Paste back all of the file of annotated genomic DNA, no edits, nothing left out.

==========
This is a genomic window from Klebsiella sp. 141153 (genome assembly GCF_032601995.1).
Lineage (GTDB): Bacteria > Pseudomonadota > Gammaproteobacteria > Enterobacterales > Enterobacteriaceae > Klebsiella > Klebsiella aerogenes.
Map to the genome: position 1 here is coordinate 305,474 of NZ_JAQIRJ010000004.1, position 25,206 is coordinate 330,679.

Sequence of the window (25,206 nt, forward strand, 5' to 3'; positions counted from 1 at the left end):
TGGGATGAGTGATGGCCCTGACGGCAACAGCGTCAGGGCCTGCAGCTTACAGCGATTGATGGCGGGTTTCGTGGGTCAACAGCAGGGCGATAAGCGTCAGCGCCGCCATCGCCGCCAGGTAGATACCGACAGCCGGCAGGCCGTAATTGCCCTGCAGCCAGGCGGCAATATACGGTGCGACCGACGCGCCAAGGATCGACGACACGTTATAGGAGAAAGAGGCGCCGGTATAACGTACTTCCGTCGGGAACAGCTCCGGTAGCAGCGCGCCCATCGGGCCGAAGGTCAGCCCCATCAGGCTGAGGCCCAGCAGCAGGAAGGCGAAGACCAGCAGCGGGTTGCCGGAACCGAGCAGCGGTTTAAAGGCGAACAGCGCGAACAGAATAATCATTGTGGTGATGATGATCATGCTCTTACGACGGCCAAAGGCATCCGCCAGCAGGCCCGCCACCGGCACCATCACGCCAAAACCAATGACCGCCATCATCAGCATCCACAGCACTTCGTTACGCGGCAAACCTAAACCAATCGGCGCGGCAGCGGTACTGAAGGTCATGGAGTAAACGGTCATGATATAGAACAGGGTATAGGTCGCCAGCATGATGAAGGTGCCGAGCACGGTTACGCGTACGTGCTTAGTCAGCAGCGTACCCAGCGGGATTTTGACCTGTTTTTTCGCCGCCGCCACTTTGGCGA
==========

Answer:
This is a genomic window from Klebsiella sp. 141153 (genome assembly GCF_032601995.1).
Lineage (GTDB): Bacteria > Pseudomonadota > Gammaproteobacteria > Enterobacterales > Enterobacteriaceae > Klebsiella > Klebsiella aerogenes.
Map to the genome: position 1 here is coordinate 305,474 of NZ_JAQIRJ010000004.1, position 25,206 is coordinate 330,679.

Sequence of the window (25,206 nt, forward strand, 5' to 3'; positions counted from 1 at the left end):
TGGGATGAGTGATGGCCCTGACGGCAACAGCGTCAGGGCCTGCAGCTTACAGCGATTGATGGCGGGTTTCGTGGGTCAACAGCAGGGCGATAAGCGTCAGCGCCGCCATCGCCGCCAGGTAGATACCGACAGCCGGCAGGCCGTAATTGCCCTGCAGCCAGGCGGCAATATACGGTGCGACCGACGCGCCAAGGATCGACGACACGTTATAGGAGAAAGAGGCGCCGGTATAACGTACTTCCGTCGGGAACAGCTCCGGTAGCAGCGCGCCCATCGGGCCGAAGGTCAGCCCCATCAGGCTGAGGCCCAGCAGCAGGAAGGCGAAGACCAGCAGCGGGTTGCCGGAACCGAGCAGCGGTTTAAAGGCGAACAGCGCGAACAGAATAATCATTGTGGTGATGATGATCATGCTCTTACGACGGCCAAAGGCATCCGCCAGCAGGCCCGCCACCGGCACCATCACGCCAAAACCAATGACCGCCATCATCAGCATCCACAGCACTTCGTTACGCGGCAAACCTAAACCAATCGGCGCGGCAGCGGTACTGAAGGTCATGGAGTAAACGGTCATGATATAGAACAGGGTATAGGTCGCCAGCATGATGAAGGTGCCGAGCACGGTTACGCGTACGTGCTTAGTCAGCAGCGTACCCAGCGGGATTTTGACCTGTTTTTTCGCCGCCGCCACTTTGGCGA